How superfoods work (plus a list of the best superfoods)

Salmon surrounded by fruits and vegetables

This article provided by Hannah Kirtley, graduate student in medical nutrition.

Foods with many health benefits are called superfoods. Colorful phytochemicals in plants make these foods “"super." Phytochemicals, meaning plant-produced compounds, have many different health benefits. Each plant food has many different phytochemicals. 

Examples of phytochemicals:

  1. Carotenoids are orange phytochemicals found in carrots, sweet potatoes and orange squash. Carotenoids limit cancer growth, help your eyesight and support skin health.
  2. Antioxidants, found in produce like blueberries, cranberries, broccoli and black plums, protect your body from harmful free radicals. Having too many free radicals may lead to cancer. Vitamin C and vitamin E are antioxidants.
  3. Flavonoids, found in grapefruit, blackberries, chickpeas and elderberry juice, reduce inflammation and slow cancer growth.

Can superfoods or phytochemicals fight cancer?

Superfoods cannot fight cancer by themselves. But, the phytochemicals in plant foods may help protect your body from damage that leads to cancer, which may reduce your cancer risk.

Phytochemicals are in these plant foods: fruits, vegetables, nuts, seeds, whole grains, herbs and spices.

Common superfoods include:

  1. Beans like kidney beans, black beans and soybeans
  2. Berries like blueberries, cranberries, strawberries and blackberries
  3. Broccoli
  4. Brussels sprouts
  5. Cauliflower
  6. Fish like salmon, tuna, mackerel, trout, herring and sardines
  7. Leafy greens like spinach, kale, collard greens and Swiss chard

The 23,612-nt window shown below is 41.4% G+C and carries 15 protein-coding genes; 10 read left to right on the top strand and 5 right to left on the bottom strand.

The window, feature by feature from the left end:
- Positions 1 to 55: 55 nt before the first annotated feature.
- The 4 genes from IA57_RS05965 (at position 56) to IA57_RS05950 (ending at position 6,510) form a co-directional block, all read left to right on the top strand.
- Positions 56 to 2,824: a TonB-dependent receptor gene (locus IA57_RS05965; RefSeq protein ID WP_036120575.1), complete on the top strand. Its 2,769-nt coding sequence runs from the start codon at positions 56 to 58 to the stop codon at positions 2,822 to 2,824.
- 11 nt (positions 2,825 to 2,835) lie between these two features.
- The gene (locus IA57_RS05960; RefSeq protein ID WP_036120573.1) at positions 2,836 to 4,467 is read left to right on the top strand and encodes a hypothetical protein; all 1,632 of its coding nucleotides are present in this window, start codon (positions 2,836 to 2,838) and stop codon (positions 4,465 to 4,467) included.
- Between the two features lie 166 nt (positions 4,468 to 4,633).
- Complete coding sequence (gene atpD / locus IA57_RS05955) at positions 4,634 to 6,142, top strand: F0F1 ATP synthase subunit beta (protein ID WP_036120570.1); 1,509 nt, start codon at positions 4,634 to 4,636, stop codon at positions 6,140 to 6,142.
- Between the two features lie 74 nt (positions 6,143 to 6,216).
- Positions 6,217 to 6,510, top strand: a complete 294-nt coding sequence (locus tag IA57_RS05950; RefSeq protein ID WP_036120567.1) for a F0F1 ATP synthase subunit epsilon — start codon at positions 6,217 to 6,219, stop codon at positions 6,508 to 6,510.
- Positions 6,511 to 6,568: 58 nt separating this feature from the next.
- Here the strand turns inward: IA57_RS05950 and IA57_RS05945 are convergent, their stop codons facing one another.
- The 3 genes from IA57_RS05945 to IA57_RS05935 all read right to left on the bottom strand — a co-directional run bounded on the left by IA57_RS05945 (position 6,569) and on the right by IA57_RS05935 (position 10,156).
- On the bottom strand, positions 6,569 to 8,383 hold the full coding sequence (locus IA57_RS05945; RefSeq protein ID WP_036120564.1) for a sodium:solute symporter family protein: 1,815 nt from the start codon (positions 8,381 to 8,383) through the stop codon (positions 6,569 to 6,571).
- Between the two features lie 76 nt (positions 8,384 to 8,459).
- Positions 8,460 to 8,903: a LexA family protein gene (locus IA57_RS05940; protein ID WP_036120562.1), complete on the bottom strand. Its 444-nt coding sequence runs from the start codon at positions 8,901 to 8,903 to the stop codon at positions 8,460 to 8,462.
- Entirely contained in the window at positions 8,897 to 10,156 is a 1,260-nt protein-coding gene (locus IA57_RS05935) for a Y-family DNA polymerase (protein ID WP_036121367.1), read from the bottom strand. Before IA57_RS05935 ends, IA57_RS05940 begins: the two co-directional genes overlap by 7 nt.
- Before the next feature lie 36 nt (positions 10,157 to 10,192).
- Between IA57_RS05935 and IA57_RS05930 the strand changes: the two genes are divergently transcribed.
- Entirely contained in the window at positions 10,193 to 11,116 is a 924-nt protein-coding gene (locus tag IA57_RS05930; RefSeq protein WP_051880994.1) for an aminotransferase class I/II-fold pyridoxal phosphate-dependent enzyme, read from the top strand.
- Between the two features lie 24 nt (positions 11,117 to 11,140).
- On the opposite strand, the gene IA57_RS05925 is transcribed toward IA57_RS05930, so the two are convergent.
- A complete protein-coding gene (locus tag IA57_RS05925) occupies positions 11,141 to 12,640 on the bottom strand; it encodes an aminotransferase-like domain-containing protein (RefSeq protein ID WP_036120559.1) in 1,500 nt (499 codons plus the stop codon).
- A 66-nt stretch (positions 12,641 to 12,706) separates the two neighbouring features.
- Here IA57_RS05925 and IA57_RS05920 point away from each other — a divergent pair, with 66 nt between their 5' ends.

8. Nuts like hazelnuts, walnuts, almonds and pecans
  9. Olive oil
  10. Peas
  11. Tomatoes
  12. Whole grains like oatmeal, quinoa, brown rice and wheat berries
  13. Yogurt

Eat the rainbow: Phytochemicals lower cancer risk

Get a variety of phytochemicals by eating a colorful variety of veggies and fruits. No single food can fight cancer by itself. But, eating phytochemicals from many types of colorful foods may protect your cells.

It pays to eat the rainbow. Try to cover two-thirds of your plate with plant foods at each meal. Plant foods contain healthy fiber – 30 grams of fiber per day is a good goal.

Overall, eating 3 1/2 to 5 cups of fruits and vegetables each day can lower your cancer risk.

4 tips to get the most out of superfoods:

  1. Select superfoods that taste good to you. Lots of healthy foods offer health benefits as well as great taste. If you don't like a specific superfood, try something else.
  2. Increase your proportion of produce. Try to cover two-thirds of your plate with plant foods at each meal. 
  3. Choose whole produce over juices (canned or frozen is OK). Instead of expensive juices and powders, choose colorful fruits and vegetables. Whole fruits and vegetables keep their fiber, which has lots of health benefits.
  4. Talk to your doctor or dietitian, especially if you have a chronic condition. Some superfoods may interfere with medications and treatment.